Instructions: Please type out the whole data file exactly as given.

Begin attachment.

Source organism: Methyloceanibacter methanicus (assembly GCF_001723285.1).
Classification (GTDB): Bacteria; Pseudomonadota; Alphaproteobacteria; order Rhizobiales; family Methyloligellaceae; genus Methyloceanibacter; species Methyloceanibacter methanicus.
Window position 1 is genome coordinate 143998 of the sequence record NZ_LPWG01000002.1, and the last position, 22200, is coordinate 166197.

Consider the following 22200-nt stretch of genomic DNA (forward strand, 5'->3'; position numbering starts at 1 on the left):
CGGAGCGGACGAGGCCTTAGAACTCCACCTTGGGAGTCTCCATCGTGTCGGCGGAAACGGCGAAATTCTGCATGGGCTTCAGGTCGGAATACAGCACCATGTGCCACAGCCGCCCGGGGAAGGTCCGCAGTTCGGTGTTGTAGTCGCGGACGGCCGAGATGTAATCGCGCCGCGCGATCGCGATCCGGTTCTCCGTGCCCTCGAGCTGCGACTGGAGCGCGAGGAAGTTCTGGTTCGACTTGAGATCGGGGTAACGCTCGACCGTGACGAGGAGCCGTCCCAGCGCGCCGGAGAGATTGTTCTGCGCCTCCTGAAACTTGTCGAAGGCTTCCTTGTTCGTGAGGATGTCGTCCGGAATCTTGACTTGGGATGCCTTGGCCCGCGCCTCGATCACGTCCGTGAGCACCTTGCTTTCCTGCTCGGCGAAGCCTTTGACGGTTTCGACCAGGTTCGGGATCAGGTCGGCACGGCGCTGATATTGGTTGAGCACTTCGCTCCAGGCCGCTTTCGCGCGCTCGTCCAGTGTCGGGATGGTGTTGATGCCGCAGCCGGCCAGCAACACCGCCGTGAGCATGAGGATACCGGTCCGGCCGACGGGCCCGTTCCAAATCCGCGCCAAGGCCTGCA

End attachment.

Source organism: Methyloceanibacter methanicus (assembly GCF_001723285.1).
Classification (GTDB): Bacteria; Pseudomonadota; Alphaproteobacteria; order Rhizobiales; family Methyloligellaceae; genus Methyloceanibacter; species Methyloceanibacter methanicus.
Window position 1 is genome coordinate 143998 of the sequence record NZ_LPWG01000002.1, and the last position, 22200, is coordinate 166197.

Consider the following 22200-nt stretch of genomic DNA (forward strand, 5'->3'; position numbering starts at 1 on the left):
CGGAGCGGACGAGGCCTTAGAACTCCACCTTGGGAGTCTCCATCGTGTCGGCGGAAACGGCGAAATTCTGCATGGGCTTCAGGTCGGAATACAGCACCATGTGCCACAGCCGCCCGGGGAAGGTCCGCAGTTCGGTGTTGTAGTCGCGGACGGCCGAGATGTAATCGCGCCGCGCGATCGCGATCCGGTTCTCCGTGCCCTCGAGCTGCGACTGGAGCGCGAGGAAGTTCTGGTTCGACTTGAGATCGGGGTAACGCTCGACCGTGACGAGGAGCCGTCCCAGCGCGCCGGAGAGATTGTTCTGCGCCTCCTGAAACTTGTCGAAGGCTTCCTTGTTCGTGAGGATGTCGTCCGGAATCTTGACTTGGGATGCCTTGGCCCGCGCCTCGATCACGTCCGTGAGCACCTTGCTTTCCTGCTCGGCGAAGCCTTTGACGGTTTCGACCAGGTTCGGGATCAGGTCGGCACGGCGCTGATATTGGTTGAGCACTTCGCTCCAGGCCGCTTTCGCGCGCTCGTCCAGTGTCGGGATGGTGTTGATGCCGCAGCCGGCCAGCAACACCGCCGTGAGCATGAGGATACCGGTCCGGCCGACGGGCCCGTTCCAAATCCGCGCCAAGGCCTGCA